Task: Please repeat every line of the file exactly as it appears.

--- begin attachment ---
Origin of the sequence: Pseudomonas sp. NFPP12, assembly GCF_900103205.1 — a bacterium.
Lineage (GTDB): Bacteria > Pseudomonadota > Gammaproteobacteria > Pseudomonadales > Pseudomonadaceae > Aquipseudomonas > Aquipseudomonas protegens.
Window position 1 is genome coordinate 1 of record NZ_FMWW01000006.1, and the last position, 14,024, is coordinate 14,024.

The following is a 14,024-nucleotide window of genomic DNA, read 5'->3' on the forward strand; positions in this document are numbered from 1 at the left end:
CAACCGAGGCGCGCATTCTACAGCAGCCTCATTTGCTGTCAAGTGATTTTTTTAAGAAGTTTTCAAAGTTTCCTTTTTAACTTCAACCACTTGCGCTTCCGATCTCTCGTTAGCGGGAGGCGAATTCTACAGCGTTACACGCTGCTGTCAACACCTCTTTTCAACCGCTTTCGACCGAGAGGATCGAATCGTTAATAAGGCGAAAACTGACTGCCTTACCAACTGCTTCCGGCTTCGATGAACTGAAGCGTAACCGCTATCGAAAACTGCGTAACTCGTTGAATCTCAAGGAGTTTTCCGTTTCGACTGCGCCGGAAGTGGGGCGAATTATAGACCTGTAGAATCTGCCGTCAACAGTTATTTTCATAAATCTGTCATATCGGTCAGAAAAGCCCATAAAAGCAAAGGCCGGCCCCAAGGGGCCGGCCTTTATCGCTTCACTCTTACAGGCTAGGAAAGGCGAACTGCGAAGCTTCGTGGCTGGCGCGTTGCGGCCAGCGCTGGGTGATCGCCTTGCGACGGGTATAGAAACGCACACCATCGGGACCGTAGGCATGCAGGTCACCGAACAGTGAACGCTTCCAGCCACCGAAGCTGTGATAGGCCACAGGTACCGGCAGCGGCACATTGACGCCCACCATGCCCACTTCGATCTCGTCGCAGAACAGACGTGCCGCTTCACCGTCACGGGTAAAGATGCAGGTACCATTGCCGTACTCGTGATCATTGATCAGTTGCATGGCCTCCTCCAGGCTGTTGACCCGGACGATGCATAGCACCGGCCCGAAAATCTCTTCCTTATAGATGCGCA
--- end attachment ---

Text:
Origin of the sequence: Pseudomonas sp. NFPP12, assembly GCF_900103205.1 — a bacterium.
Lineage (GTDB): Bacteria > Pseudomonadota > Gammaproteobacteria > Pseudomonadales > Pseudomonadaceae > Aquipseudomonas > Aquipseudomonas protegens.
Window position 1 is genome coordinate 1 of record NZ_FMWW01000006.1, and the last position, 14,024, is coordinate 14,024.

The following is a 14,024-nucleotide window of genomic DNA, read 5'->3' on the forward strand; positions in this document are numbered from 1 at the left end:
CAACCGAGGCGCGCATTCTACAGCAGCCTCATTTGCTGTCAAGTGATTTTTTTAAGAAGTTTTCAAAGTTTCCTTTTTAACTTCAACCACTTGCGCTTCCGATCTCTCGTTAGCGGGAGGCGAATTCTACAGCGTTACACGCTGCTGTCAACACCTCTTTTCAACCGCTTTCGACCGAGAGGATCGAATCGTTAATAAGGCGAAAACTGACTGCCTTACCAACTGCTTCCGGCTTCGATGAACTGAAGCGTAACCGCTATCGAAAACTGCGTAACTCGTTGAATCTCAAGGAGTTTTCCGTTTCGACTGCGCCGGAAGTGGGGCGAATTATAGACCTGTAGAATCTGCCGTCAACAGTTATTTTCATAAATCTGTCATATCGGTCAGAAAAGCCCATAAAAGCAAAGGCCGGCCCCAAGGGGCCGGCCTTTATCGCTTCACTCTTACAGGCTAGGAAAGGCGAACTGCGAAGCTTCGTGGCTGGCGCGTTGCGGCCAGCGCTGGGTGATCGCCTTGCGACGGGTATAGAAACGCACACCATCGGGACCGTAGGCATGCAGGTCACCGAACAGTGAACGCTTCCAGCCACCGAAGCTGTGATAGGCCACAGGTACCGGCAGCGGCACATTGACGCCCACCATGCCCACTTCGATCTCGTCGCAGAACAGACGTGCCGCTTCACCGTCACGGGTAAAGATGCAGGTACCATTGCCGTACTCGTGATCATTGATCAGTTGCATGGCCTCCTCCAGGCTGTTGACCCGGACGATGCATAGCACCGGCCCGAAAATCTCTTCCTTATAGATGCGCA